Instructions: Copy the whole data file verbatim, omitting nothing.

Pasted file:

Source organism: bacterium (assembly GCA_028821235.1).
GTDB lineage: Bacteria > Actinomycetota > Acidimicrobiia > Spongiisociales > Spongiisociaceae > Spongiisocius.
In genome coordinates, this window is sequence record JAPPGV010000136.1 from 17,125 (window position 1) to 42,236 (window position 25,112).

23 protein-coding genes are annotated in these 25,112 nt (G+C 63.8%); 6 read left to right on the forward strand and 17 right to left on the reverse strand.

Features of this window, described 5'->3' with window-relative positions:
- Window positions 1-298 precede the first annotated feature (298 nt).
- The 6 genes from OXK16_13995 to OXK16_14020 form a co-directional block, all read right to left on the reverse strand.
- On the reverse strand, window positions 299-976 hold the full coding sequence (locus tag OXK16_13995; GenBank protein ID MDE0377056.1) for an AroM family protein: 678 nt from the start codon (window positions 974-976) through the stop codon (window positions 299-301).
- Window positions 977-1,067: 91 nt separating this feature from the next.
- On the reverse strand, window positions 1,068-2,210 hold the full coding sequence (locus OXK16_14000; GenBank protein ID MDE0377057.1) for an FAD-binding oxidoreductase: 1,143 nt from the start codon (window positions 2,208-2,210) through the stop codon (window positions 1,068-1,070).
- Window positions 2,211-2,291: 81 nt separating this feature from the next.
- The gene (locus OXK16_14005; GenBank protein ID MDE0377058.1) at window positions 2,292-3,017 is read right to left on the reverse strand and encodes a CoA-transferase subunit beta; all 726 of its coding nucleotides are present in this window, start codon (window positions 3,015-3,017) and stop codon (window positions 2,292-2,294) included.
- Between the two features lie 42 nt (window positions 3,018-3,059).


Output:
Source organism: bacterium (assembly GCA_028821235.1).
GTDB lineage: Bacteria > Actinomycetota > Acidimicrobiia > Spongiisociales > Spongiisociaceae > Spongiisocius.
In genome coordinates, this window is sequence record JAPPGV010000136.1 from 17,125 (window position 1) to 42,236 (window position 25,112).

23 protein-coding genes are annotated in these 25,112 nt (G+C 63.8%); 6 read left to right on the forward strand and 17 right to left on the reverse strand.

Features of this window, described 5'->3' with window-relative positions:
- Window positions 1-298 precede the first annotated feature (298 nt).
- The 6 genes from OXK16_13995 to OXK16_14020 form a co-directional block, all read right to left on the reverse strand.
- On the reverse strand, window positions 299-976 hold the full coding sequence (locus tag OXK16_13995; GenBank protein ID MDE0377056.1) for an AroM family protein: 678 nt from the start codon (window positions 974-976) through the stop codon (window positions 299-301).
- Window positions 977-1,067: 91 nt separating this feature from the next.
- On the reverse strand, window positions 1,068-2,210 hold the full coding sequence (locus OXK16_14000; GenBank protein ID MDE0377057.1) for an FAD-binding oxidoreductase: 1,143 nt from the start codon (window positions 2,208-2,210) through the stop codon (window positions 1,068-1,070).
- Window positions 2,211-2,291: 81 nt separating this feature from the next.
- The gene (locus OXK16_14005; GenBank protein ID MDE0377058.1) at window positions 2,292-3,017 is read right to left on the reverse strand and encodes a CoA-transferase subunit beta; all 726 of its coding nucleotides are present in this window, start codon (window positions 3,015-3,017) and stop codon (window positions 2,292-2,294) included.
- Between the two features lie 42 nt (window positions 3,018-3,059).